• Game on.

    Hello Archinect, Ten days to go in studio this semester. I had a breakthrough yesterday, finally realizing how to phrase my guiding concept, and how I can use it to shape my process. While I'm a bit nervous because it's so late in the game--basically the last week of a five week project--I also...


  • GSD LECTURE SERIES NAMING ALGORITHM CRACKED!

    Hello Archinect! So, we like algorithms at the GSD. Not only in design, but in optimizing options studio and electives lotteries, and--apparently--in the naming of lecture series. And I've cracked the code. Recent major conferences and lecture series have been called: Critical Ecologies Ecological...


  • In Which Elizabeth Diller Accuses Us of Being Modernist

    Hello Archinect! Tonight's Return of Nature event was called "The Nature of Information" and featured Liz Diller and Antoine Picon. This was at once the most lucid and the most light-hearted evening in the series. (There were also some unintentionally funny moments: at one point, Scott Cohen said...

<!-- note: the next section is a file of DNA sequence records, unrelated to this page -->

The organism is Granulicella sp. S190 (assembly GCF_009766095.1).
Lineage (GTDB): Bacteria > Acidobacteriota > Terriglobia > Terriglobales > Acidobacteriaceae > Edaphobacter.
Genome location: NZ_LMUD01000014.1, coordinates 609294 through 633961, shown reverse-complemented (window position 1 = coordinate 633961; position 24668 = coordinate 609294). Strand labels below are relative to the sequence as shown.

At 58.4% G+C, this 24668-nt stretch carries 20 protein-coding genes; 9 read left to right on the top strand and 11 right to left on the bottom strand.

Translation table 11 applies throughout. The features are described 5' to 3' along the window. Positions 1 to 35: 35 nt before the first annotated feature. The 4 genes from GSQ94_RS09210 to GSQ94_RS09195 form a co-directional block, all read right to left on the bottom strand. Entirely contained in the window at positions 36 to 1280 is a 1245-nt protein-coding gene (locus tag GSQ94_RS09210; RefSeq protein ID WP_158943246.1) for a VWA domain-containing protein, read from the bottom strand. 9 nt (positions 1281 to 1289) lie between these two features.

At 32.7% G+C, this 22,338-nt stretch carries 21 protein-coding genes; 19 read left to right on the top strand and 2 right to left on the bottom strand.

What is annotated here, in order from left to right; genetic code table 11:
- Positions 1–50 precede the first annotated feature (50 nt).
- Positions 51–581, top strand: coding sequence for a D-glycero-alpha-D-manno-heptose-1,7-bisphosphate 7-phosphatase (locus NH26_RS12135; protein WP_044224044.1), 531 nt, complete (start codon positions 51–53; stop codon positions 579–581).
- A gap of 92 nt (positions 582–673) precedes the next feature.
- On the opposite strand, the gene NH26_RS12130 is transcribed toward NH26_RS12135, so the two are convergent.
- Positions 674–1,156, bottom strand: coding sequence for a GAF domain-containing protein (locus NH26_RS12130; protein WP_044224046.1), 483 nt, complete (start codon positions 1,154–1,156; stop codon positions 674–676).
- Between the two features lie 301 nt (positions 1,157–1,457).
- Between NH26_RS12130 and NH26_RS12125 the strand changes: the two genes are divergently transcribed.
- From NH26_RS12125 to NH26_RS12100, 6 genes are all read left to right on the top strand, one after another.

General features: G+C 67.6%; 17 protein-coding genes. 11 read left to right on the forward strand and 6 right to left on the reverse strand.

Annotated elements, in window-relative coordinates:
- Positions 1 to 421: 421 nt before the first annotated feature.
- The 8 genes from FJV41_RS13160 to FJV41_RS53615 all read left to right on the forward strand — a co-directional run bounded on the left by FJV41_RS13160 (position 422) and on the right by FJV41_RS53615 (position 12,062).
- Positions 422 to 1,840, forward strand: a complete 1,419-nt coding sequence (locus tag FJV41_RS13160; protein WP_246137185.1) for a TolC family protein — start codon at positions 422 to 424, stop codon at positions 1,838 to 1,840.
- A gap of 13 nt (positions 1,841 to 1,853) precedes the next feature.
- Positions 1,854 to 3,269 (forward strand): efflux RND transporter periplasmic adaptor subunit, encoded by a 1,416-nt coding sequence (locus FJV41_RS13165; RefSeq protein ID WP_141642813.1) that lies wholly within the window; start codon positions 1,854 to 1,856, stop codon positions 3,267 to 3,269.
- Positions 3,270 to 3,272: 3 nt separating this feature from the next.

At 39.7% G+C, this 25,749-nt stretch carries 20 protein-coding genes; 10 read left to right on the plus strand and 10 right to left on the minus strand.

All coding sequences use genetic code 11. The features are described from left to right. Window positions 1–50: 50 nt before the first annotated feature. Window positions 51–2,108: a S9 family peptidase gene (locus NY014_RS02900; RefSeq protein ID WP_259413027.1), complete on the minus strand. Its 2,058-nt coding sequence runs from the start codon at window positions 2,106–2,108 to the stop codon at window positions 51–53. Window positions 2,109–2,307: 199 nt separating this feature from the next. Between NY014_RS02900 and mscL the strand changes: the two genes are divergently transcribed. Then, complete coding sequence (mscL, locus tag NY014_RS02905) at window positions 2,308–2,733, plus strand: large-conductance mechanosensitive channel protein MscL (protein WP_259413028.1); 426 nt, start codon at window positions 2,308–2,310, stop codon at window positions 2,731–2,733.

• What should I ask Rafael Moneo?

    The lottery gave me one of two student seats at dinner with Rafael Moneo tomorrow night, after his lecture. What should I ask him? Lian [Addendum: The lecture was great. It was called "Design Conditioned by Circumstance: The Advantages of Obstacles for the Architect." Michael Meredith described it...


  • details and grass and jobs

    Hi Archinect! Since it's about that time again, I just wanted to share a few things about this school, and the M.Arch.I program, that would have surprised me at this time last year: 1. Building Construction courses, aka "City of Wood" and "City of Steel." I thought Scott Cohen was just humoring me...


  • Thickened Wall: Mission (more or less) accomplished!